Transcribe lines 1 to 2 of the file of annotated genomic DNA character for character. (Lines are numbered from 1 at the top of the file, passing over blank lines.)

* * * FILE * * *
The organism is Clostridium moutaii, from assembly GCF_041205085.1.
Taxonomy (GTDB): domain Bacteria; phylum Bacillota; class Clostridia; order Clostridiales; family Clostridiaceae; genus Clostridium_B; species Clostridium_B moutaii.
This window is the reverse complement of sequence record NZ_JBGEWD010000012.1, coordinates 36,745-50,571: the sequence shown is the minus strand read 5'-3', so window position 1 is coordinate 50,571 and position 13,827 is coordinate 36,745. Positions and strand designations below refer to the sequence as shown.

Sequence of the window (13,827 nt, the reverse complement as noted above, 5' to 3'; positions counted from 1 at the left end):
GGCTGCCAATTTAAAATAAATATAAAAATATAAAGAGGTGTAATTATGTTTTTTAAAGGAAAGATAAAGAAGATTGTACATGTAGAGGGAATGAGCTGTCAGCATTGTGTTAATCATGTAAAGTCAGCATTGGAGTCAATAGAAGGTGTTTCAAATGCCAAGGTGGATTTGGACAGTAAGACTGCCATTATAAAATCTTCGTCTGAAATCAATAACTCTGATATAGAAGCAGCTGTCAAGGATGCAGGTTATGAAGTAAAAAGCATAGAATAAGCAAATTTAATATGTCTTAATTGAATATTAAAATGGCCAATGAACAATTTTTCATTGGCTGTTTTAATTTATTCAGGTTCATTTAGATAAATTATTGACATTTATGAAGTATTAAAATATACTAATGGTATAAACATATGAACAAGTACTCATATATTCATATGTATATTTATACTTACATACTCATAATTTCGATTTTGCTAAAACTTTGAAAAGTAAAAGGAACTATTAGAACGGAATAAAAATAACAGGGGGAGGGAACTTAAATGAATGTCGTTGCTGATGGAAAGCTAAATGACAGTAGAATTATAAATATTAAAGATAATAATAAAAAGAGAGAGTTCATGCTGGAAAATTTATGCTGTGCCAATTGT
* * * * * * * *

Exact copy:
The organism is Clostridium moutaii, from assembly GCF_041205085.1.
Taxonomy (GTDB): domain Bacteria; phylum Bacillota; class Clostridia; order Clostridiales; family Clostridiaceae; genus Clostridium_B; species Clostridium_B moutaii.